Ahad Alhassan Saud Abdulaziz Al Saud
King Saud University Medical City, Kingdom of Saudi Arabia
Aim: We studied whether any aortic flow changes could be observed in the early stage of septic (warm) shock.
Patients and Methods: Computed tomography data and image reconstruction software packages to analyze patient-specific aortic flow patterns based on computational fluid dynamics models (non-Newtonian Navier-Stokes equations) were used. Boundary conditions were extracted from hemodynamic monitoring of trauma patients. Ten stable trauma patients [35 ± 9.9 years of age, 6 males, injury severity score (ISS) 26 ± 3.9] served as controls. Ten trauma septic patients [37 ± 8.7 years of age, 5 males, ISS 27 ± 4.2] were studied. Hemodynamic monitoring was performed using a pulmonary artery catheter.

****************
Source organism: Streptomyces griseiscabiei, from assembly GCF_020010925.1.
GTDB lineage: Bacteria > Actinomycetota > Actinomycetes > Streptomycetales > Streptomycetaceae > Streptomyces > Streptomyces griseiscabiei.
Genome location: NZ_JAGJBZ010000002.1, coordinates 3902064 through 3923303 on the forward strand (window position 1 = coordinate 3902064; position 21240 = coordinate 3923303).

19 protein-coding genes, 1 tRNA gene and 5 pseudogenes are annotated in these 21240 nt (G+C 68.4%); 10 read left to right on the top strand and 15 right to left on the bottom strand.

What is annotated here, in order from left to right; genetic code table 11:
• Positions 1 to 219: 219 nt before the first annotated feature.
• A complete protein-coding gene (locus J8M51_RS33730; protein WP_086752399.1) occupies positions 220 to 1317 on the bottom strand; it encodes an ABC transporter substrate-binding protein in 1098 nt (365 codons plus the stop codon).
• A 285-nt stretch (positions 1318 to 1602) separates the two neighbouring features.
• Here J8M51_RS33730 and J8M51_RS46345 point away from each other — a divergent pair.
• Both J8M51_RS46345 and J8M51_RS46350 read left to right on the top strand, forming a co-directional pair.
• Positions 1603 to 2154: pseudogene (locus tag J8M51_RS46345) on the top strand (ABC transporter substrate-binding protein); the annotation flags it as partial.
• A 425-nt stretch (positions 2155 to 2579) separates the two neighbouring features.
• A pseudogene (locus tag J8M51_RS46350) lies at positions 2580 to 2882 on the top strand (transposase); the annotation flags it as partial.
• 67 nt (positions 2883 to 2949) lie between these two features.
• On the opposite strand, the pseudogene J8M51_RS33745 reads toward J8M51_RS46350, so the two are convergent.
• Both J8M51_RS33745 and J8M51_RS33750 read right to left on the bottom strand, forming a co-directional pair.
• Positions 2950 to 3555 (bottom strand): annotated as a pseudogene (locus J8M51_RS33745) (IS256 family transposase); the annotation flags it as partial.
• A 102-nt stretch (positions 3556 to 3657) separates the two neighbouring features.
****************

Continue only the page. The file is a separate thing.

Results: In warm shock, the model depicted: 1. increased asymmetry of the three-dimensional aortic vortex (Dean number increased 77%), 2. reduction of secondary flow in the peripheral blood vessels (Reynolds number increased 78%), 3. Increased aortic wall shear stress; while no pathology in aortic flow geometry was documented (Womersley number unchanged).
Conclusion: In warm shock, a severely distorted aortic vortex may be responsible for reduction of secondary flow to peripheral arteries and increased aortic wall shear stress.